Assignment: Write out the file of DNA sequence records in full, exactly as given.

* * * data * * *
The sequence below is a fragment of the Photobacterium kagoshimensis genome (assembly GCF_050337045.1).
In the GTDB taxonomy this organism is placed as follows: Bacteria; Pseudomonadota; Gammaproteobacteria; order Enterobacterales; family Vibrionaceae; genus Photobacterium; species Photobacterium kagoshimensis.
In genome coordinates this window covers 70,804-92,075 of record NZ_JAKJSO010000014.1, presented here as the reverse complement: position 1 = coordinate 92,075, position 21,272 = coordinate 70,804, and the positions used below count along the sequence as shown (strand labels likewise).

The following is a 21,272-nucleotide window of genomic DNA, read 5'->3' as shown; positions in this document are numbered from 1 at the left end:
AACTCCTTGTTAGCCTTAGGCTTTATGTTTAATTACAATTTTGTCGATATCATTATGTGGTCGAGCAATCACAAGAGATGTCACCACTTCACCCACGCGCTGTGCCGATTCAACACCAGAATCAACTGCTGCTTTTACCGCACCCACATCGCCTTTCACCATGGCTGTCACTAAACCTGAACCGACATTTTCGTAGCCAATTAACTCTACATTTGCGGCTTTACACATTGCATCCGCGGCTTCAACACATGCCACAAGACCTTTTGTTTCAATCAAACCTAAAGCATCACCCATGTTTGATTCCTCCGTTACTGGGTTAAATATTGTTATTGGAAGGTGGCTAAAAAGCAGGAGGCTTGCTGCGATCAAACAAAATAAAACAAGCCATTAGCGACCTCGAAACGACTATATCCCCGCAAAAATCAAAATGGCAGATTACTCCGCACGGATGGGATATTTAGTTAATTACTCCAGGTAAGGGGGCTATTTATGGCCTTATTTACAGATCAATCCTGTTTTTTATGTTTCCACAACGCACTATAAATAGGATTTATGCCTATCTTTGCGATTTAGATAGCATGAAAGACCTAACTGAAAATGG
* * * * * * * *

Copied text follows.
The sequence below is a fragment of the Photobacterium kagoshimensis genome (assembly GCF_050337045.1).
In the GTDB taxonomy this organism is placed as follows: Bacteria; Pseudomonadota; Gammaproteobacteria; order Enterobacterales; family Vibrionaceae; genus Photobacterium; species Photobacterium kagoshimensis.
In genome coordinates this window covers 70,804-92,075 of record NZ_JAKJSO010000014.1, presented here as the reverse complement: position 1 = coordinate 92,075, position 21,272 = coordinate 70,804, and the positions used below count along the sequence as shown (strand labels likewise).

The following is a 21,272-nucleotide window of genomic DNA, read 5'->3' as shown; positions in this document are numbered from 1 at the left end:
AACTCCTTGTTAGCCTTAGGCTTTATGTTTAATTACAATTTTGTCGATATCATTATGTGGTCGAGCAATCACAAGAGATGTCACCACTTCACCCACGCGCTGTGCCGATTCAACACCAGAATCAACTGCTGCTTTTACCGCACCCACATCGCCTTTCACCATGGCTGTCACTAAACCTGAACCGACATTTTCGTAGCCAATTAACTCTACATTTGCGGCTTTACACATTGCATCCGCGGCTTCAACACATGCCACAAGACCTTTTGTTTCAATCAAACCTAAAGCATCACCCATGTTTGATTCCTCCGTTACTGGGTTAAATATTGTTATTGGAAGGTGGCTAAAAAGCAGGAGGCTTGCTGCGATCAAACAAAATAAAACAAGCCATTAGCGACCTCGAAACGACTATATCCCCGCAAAAATCAAAATGGCAGATTACTCCGCACGGATGGGATATTTAGTTAATTACTCCAGGTAAGGGGGCTATTTATGGCCTTATTTACAGATCAATCCTGTTTTTTATGTTTCCACAACGCACTATAAATAGGATTTATGCCTATCTTTGCGATTTAGATAGCATGAAAGACCTAACTGAAAATGG